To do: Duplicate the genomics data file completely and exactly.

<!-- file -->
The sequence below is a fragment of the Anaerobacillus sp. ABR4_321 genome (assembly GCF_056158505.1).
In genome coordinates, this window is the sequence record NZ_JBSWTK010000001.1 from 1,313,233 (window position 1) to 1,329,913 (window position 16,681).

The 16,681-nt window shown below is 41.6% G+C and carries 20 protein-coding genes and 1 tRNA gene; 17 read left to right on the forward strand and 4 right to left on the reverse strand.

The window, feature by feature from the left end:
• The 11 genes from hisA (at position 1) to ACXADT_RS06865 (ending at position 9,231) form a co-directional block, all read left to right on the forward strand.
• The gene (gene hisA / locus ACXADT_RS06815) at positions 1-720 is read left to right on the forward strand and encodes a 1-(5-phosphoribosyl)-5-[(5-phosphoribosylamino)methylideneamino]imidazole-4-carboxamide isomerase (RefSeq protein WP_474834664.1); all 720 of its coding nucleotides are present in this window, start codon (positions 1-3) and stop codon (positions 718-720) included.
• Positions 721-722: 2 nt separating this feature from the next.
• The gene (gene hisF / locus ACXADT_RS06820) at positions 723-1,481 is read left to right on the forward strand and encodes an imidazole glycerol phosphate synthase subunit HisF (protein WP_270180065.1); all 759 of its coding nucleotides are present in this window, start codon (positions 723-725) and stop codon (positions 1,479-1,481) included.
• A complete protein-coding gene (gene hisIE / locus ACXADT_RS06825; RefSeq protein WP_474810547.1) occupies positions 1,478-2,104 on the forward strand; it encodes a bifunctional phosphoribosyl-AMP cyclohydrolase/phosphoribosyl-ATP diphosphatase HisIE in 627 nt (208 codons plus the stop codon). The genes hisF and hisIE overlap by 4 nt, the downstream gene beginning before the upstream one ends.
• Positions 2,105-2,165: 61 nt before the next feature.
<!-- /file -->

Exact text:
The sequence below is a fragment of the Anaerobacillus sp. ABR4_321 genome (assembly GCF_056158505.1).
In genome coordinates, this window is the sequence record NZ_JBSWTK010000001.1 from 1,313,233 (window position 1) to 1,329,913 (window position 16,681).

The 16,681-nt window shown below is 41.6% G+C and carries 20 protein-coding genes and 1 tRNA gene; 17 read left to right on the forward strand and 4 right to left on the reverse strand.

The window, feature by feature from the left end:
• The 11 genes from hisA (at position 1) to ACXADT_RS06865 (ending at position 9,231) form a co-directional block, all read left to right on the forward strand.
• The gene (gene hisA / locus ACXADT_RS06815) at positions 1-720 is read left to right on the forward strand and encodes a 1-(5-phosphoribosyl)-5-[(5-phosphoribosylamino)methylideneamino]imidazole-4-carboxamide isomerase (RefSeq protein WP_474834664.1); all 720 of its coding nucleotides are present in this window, start codon (positions 1-3) and stop codon (positions 718-720) included.
• Positions 721-722: 2 nt separating this feature from the next.
• The gene (gene hisF / locus ACXADT_RS06820) at positions 723-1,481 is read left to right on the forward strand and encodes an imidazole glycerol phosphate synthase subunit HisF (protein WP_270180065.1); all 759 of its coding nucleotides are present in this window, start codon (positions 723-725) and stop codon (positions 1,479-1,481) included.
• A complete protein-coding gene (gene hisIE / locus ACXADT_RS06825; RefSeq protein WP_474810547.1) occupies positions 1,478-2,104 on the forward strand; it encodes a bifunctional phosphoribosyl-AMP cyclohydrolase/phosphoribosyl-ATP diphosphatase HisIE in 627 nt (208 codons plus the stop codon). The genes hisF and hisIE overlap by 4 nt, the downstream gene beginning before the upstream one ends.
• Positions 2,105-2,165: 61 nt before the next feature.